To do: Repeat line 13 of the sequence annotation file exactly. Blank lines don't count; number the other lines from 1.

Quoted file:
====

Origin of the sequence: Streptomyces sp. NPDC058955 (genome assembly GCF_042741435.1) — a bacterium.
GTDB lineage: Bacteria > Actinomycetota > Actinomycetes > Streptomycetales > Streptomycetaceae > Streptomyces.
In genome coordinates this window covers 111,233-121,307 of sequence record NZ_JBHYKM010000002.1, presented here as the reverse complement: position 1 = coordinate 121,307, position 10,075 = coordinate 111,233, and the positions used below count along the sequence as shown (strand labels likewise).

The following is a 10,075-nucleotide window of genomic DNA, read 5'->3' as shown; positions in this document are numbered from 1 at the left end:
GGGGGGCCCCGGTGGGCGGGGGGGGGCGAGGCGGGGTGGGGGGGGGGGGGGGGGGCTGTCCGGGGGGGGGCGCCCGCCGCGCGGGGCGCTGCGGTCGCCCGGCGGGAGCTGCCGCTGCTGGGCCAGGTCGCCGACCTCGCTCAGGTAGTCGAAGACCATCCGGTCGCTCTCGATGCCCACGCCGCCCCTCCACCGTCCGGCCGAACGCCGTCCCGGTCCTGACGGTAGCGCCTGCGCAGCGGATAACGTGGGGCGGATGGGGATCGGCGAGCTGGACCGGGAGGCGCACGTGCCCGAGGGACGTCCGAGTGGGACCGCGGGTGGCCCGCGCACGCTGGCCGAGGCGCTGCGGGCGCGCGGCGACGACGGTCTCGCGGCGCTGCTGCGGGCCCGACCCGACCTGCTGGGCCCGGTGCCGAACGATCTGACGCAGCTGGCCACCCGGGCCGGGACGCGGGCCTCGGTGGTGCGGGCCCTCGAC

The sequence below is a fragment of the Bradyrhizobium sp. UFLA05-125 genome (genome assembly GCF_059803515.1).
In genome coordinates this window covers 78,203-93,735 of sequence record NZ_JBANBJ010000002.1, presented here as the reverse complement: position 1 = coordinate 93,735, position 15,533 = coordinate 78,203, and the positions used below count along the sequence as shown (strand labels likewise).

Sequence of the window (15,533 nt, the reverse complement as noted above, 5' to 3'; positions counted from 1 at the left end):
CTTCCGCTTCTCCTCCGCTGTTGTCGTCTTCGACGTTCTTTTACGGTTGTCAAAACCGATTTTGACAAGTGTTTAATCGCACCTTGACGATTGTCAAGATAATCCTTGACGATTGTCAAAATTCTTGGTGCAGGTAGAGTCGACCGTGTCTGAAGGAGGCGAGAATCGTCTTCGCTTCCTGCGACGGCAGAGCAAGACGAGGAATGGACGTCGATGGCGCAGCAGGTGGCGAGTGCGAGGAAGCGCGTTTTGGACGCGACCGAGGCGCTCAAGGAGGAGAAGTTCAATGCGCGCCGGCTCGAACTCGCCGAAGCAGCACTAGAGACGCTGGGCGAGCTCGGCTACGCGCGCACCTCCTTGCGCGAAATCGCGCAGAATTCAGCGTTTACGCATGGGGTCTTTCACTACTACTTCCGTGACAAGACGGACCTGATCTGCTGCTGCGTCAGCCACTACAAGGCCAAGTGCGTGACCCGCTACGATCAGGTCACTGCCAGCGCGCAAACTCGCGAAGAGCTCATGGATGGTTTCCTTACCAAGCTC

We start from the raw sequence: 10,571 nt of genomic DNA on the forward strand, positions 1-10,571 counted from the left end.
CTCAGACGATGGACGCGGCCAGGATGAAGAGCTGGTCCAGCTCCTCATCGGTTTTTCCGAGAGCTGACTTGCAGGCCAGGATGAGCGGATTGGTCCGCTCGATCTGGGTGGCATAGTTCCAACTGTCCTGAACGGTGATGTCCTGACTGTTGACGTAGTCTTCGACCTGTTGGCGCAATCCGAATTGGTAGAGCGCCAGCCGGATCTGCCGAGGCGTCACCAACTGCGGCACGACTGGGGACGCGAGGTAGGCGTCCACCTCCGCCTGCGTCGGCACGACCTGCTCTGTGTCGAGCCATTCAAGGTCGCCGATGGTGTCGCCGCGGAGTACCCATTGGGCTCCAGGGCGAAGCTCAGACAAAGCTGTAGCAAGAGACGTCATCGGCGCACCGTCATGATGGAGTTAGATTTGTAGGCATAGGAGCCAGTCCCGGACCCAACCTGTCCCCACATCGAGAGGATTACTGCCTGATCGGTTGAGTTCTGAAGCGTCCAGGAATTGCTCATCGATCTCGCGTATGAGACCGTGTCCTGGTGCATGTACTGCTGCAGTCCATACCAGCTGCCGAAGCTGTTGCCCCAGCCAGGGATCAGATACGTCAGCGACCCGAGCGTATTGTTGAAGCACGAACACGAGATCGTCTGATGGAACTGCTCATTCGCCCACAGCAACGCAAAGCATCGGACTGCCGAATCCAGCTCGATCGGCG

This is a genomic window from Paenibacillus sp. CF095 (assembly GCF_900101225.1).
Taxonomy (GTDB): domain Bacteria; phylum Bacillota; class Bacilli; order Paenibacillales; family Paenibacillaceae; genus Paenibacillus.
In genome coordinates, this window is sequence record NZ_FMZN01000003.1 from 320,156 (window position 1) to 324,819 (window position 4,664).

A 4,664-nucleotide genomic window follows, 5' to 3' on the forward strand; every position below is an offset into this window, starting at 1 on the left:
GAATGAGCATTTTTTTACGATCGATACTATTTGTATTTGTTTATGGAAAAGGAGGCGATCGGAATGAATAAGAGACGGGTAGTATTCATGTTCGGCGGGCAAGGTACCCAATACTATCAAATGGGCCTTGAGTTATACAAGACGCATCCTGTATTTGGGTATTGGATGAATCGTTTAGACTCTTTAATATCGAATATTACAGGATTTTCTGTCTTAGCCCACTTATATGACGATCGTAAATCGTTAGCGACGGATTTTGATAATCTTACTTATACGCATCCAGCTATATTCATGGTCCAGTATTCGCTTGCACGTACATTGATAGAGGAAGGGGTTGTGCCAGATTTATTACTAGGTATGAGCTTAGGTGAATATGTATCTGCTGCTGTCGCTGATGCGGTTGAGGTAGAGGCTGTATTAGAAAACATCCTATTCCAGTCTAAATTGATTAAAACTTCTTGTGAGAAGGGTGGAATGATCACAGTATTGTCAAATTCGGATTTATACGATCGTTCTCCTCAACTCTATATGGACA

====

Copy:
Taxonomy (GTDB): domain Bacteria; phylum Bacillota; class Bacilli; order Paenibacillales; family Paenibacillaceae; genus Paenibacillus.